The Bell Curve Effect
One of the most important concepts I have learned during my pursuit of health is the "bell curve effect" and how it relates to everything. In a world full of competition, idolized perfectionism, and high standards, we forget that our body has a recovery rate that is important to consider when pursuing any sort of improvement. Whether you are striving to improve your physical fitness, mental health, or overall wellness, taking the bell curve effect into consideration could be just what you have overlooked that has held you back from the progress in life you've wanted.
With exercise, we have developed this ideology that more exercise is always better. That's great in theory, but not in real world application. When you give your body with such a little stimulus, maybe lifting weights lighter than you could, your body elicits little (if any) change. The more your training program pushes you, the more progress your result with. Reaching your ideal rate of progress would mean exercising as hard/much as you can, while still allowing your body to recover (stimulus rate does not exceed recovery rate). After your surpass your ideal amount of exercise, you start exercising more than you can recover from. Hence, the downward curve of the "bell curve" effect. The further your exercise surpasses your ability to recover, the less progress you will make. By allowing your exercise to surpass your ability to recover, regression can even occur.
With mental health, we have developed this ideology that we should just "throw ourselves out to the real world" to fully overcome any mental barrier. Much like physical exercise, exercising your mental health through stressful situations has it's range of optimization. Let's take someone with social anxiety for example (LEARN HOW TO OVERCOME SOCIAL ANXIETY HERE). For someone who is socially anxious, if they never go out and interact in social situations, they will never develop the confidence and social skills needed to overcome their anxiety. On the other hand, if you just place someone who is socially anxious in a crowded room with strangers, 10/10 times they will become overwhelmed and either leave the room or not speak to anyone. The middle ground where stimulus meets recovery is where the magic happens. By taking steps through the process of overcoming your anxiety, you can fully overcome your anxiety without any backing out due to becoming overwhelmed.
Quality And Balance Of Life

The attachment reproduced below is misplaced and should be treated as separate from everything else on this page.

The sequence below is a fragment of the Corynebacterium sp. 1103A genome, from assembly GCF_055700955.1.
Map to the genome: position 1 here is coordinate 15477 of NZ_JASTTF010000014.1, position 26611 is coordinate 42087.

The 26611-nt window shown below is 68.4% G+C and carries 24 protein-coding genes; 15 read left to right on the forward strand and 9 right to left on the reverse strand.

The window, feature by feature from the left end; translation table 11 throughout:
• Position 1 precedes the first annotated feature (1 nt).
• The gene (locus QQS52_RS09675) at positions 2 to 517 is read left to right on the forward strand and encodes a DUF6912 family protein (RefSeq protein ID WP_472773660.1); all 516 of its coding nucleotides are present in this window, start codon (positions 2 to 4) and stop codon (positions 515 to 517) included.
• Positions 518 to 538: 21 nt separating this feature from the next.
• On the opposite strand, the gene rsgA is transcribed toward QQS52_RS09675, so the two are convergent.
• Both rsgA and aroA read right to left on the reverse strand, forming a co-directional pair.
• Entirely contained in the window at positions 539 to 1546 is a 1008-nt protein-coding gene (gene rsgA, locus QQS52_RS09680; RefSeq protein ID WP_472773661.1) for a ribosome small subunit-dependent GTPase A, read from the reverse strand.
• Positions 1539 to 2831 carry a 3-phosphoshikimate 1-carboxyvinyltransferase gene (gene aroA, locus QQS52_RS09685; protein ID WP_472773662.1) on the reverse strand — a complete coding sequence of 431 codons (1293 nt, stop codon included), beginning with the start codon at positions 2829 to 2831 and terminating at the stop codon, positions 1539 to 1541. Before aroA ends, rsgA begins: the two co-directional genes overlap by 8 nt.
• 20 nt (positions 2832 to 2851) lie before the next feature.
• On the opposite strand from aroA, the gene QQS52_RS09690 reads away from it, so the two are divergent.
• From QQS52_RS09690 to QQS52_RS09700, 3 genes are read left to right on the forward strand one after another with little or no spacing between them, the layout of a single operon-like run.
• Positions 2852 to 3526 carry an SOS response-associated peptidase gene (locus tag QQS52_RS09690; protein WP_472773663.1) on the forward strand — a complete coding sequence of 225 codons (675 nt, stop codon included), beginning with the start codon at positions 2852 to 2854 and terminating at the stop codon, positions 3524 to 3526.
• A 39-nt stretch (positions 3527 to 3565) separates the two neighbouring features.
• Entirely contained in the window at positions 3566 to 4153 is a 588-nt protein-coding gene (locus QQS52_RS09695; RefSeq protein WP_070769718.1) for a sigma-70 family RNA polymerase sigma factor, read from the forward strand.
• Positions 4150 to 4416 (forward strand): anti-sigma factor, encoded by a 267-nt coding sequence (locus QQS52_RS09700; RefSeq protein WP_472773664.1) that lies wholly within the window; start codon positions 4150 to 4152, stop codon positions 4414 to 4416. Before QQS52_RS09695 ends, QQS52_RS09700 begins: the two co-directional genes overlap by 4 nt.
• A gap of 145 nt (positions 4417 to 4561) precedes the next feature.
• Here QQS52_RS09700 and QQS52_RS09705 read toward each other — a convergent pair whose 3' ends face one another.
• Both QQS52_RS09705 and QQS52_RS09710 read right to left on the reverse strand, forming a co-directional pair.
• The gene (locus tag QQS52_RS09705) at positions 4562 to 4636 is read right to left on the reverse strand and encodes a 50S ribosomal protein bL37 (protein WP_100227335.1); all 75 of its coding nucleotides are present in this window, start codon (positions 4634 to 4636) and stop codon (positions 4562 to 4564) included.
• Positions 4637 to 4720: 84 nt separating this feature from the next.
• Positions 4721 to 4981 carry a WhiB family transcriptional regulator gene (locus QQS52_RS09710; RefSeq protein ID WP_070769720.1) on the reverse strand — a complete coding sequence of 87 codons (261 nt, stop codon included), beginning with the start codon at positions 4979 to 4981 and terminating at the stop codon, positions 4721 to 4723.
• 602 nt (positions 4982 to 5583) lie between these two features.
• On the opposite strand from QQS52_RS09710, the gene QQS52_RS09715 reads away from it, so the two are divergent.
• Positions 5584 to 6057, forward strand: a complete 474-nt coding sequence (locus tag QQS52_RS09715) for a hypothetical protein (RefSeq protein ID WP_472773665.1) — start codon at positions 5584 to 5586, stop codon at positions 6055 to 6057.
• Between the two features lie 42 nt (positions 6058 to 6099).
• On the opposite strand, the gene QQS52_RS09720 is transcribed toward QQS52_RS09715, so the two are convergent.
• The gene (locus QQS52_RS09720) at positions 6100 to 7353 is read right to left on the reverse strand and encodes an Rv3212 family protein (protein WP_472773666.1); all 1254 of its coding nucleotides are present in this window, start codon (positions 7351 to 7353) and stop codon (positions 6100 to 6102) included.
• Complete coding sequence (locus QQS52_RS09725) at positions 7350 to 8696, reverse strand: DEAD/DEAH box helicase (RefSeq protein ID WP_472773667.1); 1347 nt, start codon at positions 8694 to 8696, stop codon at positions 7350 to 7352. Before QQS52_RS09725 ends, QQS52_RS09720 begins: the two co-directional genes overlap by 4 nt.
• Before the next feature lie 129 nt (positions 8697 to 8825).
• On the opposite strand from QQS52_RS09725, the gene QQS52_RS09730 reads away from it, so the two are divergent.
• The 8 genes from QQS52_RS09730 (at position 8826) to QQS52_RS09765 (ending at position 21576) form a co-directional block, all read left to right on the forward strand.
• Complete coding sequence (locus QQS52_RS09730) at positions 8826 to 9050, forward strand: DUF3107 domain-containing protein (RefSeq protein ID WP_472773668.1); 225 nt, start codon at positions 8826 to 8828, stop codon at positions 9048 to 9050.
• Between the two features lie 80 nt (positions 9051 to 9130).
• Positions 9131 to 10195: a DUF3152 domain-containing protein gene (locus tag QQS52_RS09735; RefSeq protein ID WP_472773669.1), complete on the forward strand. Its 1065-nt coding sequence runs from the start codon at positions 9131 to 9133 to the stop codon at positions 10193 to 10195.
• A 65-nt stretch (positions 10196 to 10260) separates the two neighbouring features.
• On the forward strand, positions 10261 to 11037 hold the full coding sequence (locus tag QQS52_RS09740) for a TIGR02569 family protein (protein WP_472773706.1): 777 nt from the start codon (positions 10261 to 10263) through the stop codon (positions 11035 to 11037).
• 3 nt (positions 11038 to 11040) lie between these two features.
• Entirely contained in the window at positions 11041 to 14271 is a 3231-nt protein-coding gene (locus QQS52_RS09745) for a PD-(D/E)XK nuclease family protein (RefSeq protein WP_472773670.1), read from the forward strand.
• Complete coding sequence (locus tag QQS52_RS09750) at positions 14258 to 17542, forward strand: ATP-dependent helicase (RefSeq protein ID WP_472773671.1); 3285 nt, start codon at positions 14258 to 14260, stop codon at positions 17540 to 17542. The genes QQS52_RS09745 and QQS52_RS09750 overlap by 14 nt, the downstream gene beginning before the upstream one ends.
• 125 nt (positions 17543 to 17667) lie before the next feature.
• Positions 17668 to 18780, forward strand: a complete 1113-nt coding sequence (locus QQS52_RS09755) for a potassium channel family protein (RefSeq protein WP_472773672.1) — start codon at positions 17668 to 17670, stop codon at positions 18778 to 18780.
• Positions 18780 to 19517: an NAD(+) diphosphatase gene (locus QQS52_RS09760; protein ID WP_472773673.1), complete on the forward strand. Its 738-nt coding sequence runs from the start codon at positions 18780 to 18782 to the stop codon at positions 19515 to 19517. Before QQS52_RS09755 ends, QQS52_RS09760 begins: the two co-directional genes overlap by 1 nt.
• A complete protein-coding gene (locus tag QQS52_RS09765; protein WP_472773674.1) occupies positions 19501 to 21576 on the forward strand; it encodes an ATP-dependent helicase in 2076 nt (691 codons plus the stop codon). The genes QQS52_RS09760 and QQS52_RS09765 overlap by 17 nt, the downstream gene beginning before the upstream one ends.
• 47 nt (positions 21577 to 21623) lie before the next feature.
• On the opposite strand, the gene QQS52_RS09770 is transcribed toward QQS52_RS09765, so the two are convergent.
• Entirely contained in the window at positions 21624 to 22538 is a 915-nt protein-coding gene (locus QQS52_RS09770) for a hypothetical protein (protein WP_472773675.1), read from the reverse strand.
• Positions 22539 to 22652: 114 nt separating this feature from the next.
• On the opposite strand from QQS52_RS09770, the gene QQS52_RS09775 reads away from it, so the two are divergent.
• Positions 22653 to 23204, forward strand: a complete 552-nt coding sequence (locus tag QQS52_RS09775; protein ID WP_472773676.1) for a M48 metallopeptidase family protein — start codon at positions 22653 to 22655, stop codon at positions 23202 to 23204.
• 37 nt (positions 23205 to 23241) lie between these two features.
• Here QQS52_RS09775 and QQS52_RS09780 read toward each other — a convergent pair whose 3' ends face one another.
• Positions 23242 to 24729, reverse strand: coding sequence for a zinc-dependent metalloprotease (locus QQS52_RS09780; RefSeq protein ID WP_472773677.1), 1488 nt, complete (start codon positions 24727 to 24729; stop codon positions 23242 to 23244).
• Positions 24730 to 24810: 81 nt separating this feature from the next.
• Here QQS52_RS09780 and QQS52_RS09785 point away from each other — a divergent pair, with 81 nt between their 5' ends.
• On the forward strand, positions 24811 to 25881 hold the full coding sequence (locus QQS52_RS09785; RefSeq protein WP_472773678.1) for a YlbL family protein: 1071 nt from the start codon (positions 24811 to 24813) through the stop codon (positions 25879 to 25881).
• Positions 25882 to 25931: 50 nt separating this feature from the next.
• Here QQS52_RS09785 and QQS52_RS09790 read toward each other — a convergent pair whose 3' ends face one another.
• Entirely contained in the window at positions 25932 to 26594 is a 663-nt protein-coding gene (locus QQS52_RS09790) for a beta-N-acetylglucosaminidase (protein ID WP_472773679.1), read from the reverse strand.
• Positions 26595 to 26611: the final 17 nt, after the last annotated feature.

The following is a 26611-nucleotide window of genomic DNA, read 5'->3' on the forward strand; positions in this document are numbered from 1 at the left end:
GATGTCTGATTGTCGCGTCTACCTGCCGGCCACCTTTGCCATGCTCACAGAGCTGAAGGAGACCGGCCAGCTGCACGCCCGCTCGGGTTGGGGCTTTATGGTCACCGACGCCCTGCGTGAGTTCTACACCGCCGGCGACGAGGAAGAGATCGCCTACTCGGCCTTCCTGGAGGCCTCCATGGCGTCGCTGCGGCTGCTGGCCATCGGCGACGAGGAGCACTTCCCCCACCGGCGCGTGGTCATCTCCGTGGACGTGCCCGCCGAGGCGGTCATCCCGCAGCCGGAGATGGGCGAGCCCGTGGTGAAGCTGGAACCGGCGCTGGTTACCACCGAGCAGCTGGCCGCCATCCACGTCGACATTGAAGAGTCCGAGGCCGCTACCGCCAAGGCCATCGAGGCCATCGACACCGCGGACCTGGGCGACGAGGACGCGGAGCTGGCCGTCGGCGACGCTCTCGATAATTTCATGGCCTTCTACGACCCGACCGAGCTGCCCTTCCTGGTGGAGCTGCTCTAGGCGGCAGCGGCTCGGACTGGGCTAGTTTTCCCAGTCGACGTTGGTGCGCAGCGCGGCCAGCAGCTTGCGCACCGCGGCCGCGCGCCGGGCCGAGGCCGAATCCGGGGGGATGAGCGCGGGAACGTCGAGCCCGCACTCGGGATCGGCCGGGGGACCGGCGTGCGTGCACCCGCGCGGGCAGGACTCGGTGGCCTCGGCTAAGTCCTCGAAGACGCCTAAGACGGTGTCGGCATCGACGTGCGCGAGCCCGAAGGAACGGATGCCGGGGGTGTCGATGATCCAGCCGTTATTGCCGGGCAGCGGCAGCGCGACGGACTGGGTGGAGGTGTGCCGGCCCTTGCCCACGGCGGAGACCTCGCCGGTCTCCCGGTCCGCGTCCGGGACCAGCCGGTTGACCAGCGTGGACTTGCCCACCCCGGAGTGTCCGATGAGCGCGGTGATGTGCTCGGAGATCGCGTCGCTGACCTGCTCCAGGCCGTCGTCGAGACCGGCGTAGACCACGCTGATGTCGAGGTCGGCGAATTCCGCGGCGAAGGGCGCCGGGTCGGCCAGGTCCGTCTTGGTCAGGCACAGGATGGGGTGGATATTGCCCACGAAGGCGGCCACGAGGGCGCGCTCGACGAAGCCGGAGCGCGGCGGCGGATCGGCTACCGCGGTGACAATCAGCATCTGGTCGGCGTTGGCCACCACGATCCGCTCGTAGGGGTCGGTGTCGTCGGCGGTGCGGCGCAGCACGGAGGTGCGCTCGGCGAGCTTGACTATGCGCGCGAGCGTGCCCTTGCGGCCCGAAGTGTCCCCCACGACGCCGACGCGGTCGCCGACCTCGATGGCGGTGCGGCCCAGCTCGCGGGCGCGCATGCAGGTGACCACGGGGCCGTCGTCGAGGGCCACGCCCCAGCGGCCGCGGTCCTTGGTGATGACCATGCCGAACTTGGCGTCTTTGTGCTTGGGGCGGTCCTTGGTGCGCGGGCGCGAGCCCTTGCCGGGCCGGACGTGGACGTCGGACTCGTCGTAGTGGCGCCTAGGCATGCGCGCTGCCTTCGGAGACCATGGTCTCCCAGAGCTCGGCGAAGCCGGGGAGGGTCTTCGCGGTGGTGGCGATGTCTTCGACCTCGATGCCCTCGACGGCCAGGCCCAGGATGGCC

In an ambition driven world, we have developed this ideology that we should "forget balance" and pursue what we have passion for 110 percent. That sounds absolutely inspirational....until you realize life is so much more than just that. You may enjoy working out, but other aspects of your life such as work, a relationship, family, friends, and much more are all important aspects that should have equal (if not more) priority than your recreational lifting. What happens is when you have exercise as an "if I have time" activity, you will make any excuse to justify not getting to the gym each day. This inconsistency results in lack of results in your attempt to improve your health (lowered quality of life). On the other side of the spectrum, when you take recreational lifting too far, your balance in life and quality of life can drastically suffer. With spending countless many hours at the gym, refusing to eat anything "not in your macros" (yes, including your mother's homemade cooking), and not hanging out with friends past 9pm "because tomorrow is leg day and you need to fully rest", your recreational activity has overtaken your life. There are seven dimensions of wellness (physical, emotional, intellectual, social, spiritual, environmental, and occupational) and when you put more than enough focus on one dimensions, the others begin to become neglected. Neglected aspects of your life start to suffer, resulting in a lower quality of life. At little to no emphasis put into your attempt, little to no benefit is coming from that activity. When you work on all dimensions of wellness, your quality of life improves. When we let too much of one aspect of our life consume the rest of our existence, other aspects of our life can suffer, resulting in an overall lower quality of life.